Rachel and Anna (Adams) embody the inverse of Wine Mom Culture, a fad among upper class mothers who’ve been convinced by #GirlBoss feminism that they can “have it all”. If they just lean in, they too can have the empowering career, the perfect family, the homemade baby food, and the stylishly messy house, all while finding time for yoga, meditation, and jogging in the park. With feminine expectations skyrocketing, many mothers turn to wine and pills to cope with the stress. It’s even become something of a brand complete with wine glasses labeled “Mommy Juice” and sweatshirts emblazoned with “Coffee, Wine, Repeat” It’s been normalized and even fashionable to use alcohol as a coping mechanism for the pain that comes with trying to live up to womanly perfection. What these films show is that the opposite is also true. Rachel and Anna (Adams) did “have it all.” Then they lost it. Now to cope with the pain of what they believe their lives should have been, they turn to drinking as well. This narrow view of perfect womanhood is not serving any one and only hurting the people who try to attain it.
Part of their drinking comes from the fact that they see no other outlet to cope with the pain of their loss. Our cultural ideals for womanhood are so deeply ingrained that we don’t know what to do with a woman who has lost her family. Everyone views Anna (Adams) and Rachel with pity. Some do attempt to help them rejoin the world, but when presented with the tragedies of their lives, most people they encounter just look down and shuffle their feet. Instead of offering help, they excuse the women’s erratic behavior with a pitying glance and a fumbled apology. And it’s not like Anna (Adams) and Rachel reach out themselves. The shame of what they lost and who they are now seems to dwarf even the pity from others. They withdraw from the world and resist the support that could actually help them.
It’s Anna (Bell) who tells the truth about this hesitancy to change. While sharing in a grief support group, she realizes that she’s been reluctant to move on because the pain keeps her close to the memory of her daughter. If she can stay lost in her grief, maybe she doesn’t have to believe that her daughter is actually gone. This is also what seems to keep Rachel and Anna (Adams) stuck. They don’t want to accept what was lost because it makes them feel like failures. They don’t want to move on because it means they can no longer keep punishing themselves. Rachel keeps coming back to the house, trying to relive her past life. And Anna plans to kill herself, sobbing that what she really wants is the impossibility of being forgiven. They don’t want new lives because they don’t believe they deserve them.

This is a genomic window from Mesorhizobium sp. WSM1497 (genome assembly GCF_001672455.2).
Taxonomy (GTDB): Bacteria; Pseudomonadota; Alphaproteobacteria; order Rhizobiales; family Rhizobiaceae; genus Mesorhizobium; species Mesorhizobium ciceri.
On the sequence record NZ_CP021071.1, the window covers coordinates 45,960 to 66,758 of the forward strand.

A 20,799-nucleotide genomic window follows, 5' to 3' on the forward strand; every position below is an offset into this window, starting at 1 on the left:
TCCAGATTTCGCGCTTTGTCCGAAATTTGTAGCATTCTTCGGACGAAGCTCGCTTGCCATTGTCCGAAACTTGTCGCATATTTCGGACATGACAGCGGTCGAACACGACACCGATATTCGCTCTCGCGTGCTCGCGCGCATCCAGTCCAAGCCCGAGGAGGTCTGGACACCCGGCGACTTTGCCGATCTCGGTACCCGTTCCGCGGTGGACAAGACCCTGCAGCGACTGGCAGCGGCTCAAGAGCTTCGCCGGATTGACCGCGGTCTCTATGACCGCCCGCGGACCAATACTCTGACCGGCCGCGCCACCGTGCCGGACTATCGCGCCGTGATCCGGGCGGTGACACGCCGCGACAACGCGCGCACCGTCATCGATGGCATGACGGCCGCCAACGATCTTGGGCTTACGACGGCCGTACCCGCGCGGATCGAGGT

Rachel and Anna (Adams) both blame themselves for what they’ve lost. This is brought humorously to life when Anna (Bell) blames herself for reminding her husband that it’s Bring Your Daughter to Work Day. While this sets off a chain of events that leads to her daughter’s death, she is in no way responsible for the tragedy. Anna (Adams) blames herself for the car accident that killed her daughter and husband. Though she was distracted on a snowy road, she did not intentionally crash the car. But she shifted her eyes from the road to keep her husband from seeing a call from her lover and believes that her infidelity is proof of her failure as a wife and mother and thus to blame for the death of her daughter. Rachel also blames herself for the demise of her marriage. Though infertility is unfortunately common, she believes her inability to handle it gracefully is what drove her husband away.
But Rachel’s husband has been lying to her, gaslighting her and convincing her of terrible things she did while drunk to distract from his awful behavior. She has done nothing wrong. Each woman feels guilt because of normal human flaws. This condemnation stems from the cultural tradition of seeing women as responsible for the household. All three women blame themselves for unpredictable tragedies because they see themselves as ultimately responsible for their family’s survival. Though they’ve each made mistakes they regret, the only thing they’ve failed at is living up to the impossible expectations society sets for women. Like Tom, our patriarchal culture gaslights women by expecting perfection no matter the circumstances. Those who cannot live up to these impossible demands are cast out of society and regulated to the wine soaked shadows.
It’s a story I know well. I’m now in recovery, but for years I drank to escape the pain of my own perceived failure. Desperate to keep up with all of my married friends, I began dating a questionable man and convinced myself I could change him into my perfect prince. Though he was sober when our relationship began, he quickly relapsed and I blamed myself for not being strong enough to help him. For two years we lived together in stress, aware that the relationship was bad for both of us but neither of us knowing how to escape. He descended into his addictions, and I bounced between cleaning up his messes and drinking to distract myself from the pain.